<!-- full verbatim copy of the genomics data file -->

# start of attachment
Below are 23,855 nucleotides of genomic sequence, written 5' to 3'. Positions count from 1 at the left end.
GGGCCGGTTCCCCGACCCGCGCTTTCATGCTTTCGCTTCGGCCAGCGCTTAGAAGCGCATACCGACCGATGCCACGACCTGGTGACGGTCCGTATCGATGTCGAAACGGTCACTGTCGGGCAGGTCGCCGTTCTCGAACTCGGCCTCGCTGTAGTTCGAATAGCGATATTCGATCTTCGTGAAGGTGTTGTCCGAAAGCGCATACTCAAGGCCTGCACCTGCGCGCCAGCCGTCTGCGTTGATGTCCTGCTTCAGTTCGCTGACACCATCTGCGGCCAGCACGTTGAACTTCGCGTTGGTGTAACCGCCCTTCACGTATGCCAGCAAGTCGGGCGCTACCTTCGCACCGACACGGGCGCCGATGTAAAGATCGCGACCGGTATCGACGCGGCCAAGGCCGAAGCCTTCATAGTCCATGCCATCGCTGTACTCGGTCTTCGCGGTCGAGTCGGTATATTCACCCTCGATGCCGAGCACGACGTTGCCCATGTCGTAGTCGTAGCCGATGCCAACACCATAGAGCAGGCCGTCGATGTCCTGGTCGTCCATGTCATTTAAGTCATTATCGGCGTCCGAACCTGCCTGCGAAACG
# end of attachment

Below are 23,855 nucleotides of genomic sequence, written 5' to 3'. Positions count from 1 at the left end.
GGGCCGGTTCCCCGACCCGCGCTTTCATGCTTTCGCTTCGGCCAGCGCTTAGAAGCGCATACCGACCGATGCCACGACCTGGTGACGGTCCGTATCGATGTCGAAACGGTCACTGTCGGGCAGGTCGCCGTTCTCGAACTCGGCCTCGCTGTAGTTCGAATAGCGATATTCGATCTTCGTGAAGGTGTTGTCCGAAAGCGCATACTCAAGGCCTGCACCTGCGCGCCAGCCGTCTGCGTTGATGTCCTGCTTCAGTTCGCTGACACCATCTGCGGCCAGCACGTTGAACTTCGCGTTGGTGTAACCGCCCTTCACGTATGCCAGCAAGTCGGGCGCTACCTTCGCACCGACACGGGCGCCGATGTAAAGATCGCGACCGGTATCGACGCGGCCAAGGCCGAAGCCTTCATAGTCCATGCCATCGCTGTACTCGGTCTTCGCGGTCGAGTCGGTATATTCACCCTCGATGCCGAGCACGACGTTGCCCATGTCGTAGTCGTAGCCGATGCCAACACCATAGAGCAGGCCGTCGATGTCCTGGTCGTCCATGTCATTTAAGTCATTATCGGCGTCCGAACCTGCCTGCGAAACG